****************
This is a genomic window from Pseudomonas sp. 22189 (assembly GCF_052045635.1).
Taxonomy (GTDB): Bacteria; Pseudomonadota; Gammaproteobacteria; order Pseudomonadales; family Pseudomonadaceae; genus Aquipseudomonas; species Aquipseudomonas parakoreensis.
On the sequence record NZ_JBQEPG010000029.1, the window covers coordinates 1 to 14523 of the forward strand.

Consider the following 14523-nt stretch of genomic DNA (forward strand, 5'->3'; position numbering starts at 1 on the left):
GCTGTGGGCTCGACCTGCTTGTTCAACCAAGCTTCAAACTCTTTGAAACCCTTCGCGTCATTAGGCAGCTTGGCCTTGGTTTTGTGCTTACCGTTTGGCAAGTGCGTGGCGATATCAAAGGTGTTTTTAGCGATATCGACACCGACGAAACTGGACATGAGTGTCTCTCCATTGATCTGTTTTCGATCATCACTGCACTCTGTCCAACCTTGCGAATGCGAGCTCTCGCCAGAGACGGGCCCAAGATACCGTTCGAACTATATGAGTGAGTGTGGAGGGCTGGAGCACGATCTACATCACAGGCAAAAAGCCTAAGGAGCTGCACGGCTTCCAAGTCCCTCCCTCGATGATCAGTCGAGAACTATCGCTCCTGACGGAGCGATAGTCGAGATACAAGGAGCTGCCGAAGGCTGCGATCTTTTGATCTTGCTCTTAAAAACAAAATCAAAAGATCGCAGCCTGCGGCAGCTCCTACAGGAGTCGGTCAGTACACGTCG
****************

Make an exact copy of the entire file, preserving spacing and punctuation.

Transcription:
This is a genomic window from Pseudomonas sp. 22189 (assembly GCF_052045635.1).
Taxonomy (GTDB): Bacteria; Pseudomonadota; Gammaproteobacteria; order Pseudomonadales; family Pseudomonadaceae; genus Aquipseudomonas; species Aquipseudomonas parakoreensis.
On the sequence record NZ_JBQEPG010000029.1, the window covers coordinates 1 to 14523 of the forward strand.

Consider the following 14523-nt stretch of genomic DNA (forward strand, 5'->3'; position numbering starts at 1 on the left):
GCTGTGGGCTCGACCTGCTTGTTCAACCAAGCTTCAAACTCTTTGAAACCCTTCGCGTCATTAGGCAGCTTGGCCTTGGTTTTGTGCTTACCGTTTGGCAAGTGCGTGGCGATATCAAAGGTGTTTTTAGCGATATCGACACCGACGAAACTGGACATGAGTGTCTCTCCATTGATCTGTTTTCGATCATCACTGCACTCTGTCCAACCTTGCGAATGCGAGCTCTCGCCAGAGACGGGCCCAAGATACCGTTCGAACTATATGAGTGAGTGTGGAGGGCTGGAGCACGATCTACATCACAGGCAAAAAGCCTAAGGAGCTGCACGGCTTCCAAGTCCCTCCCTCGATGATCAGTCGAGAACTATCGCTCCTGACGGAGCGATAGTCGAGATACAAGGAGCTGCCGAAGGCTGCGATCTTTTGATCTTGCTCTTAAAAACAAAATCAAAAGATCGCAGCCTGCGGCAGCTCCTACAGGAGTCGGTCAGTACACGTCG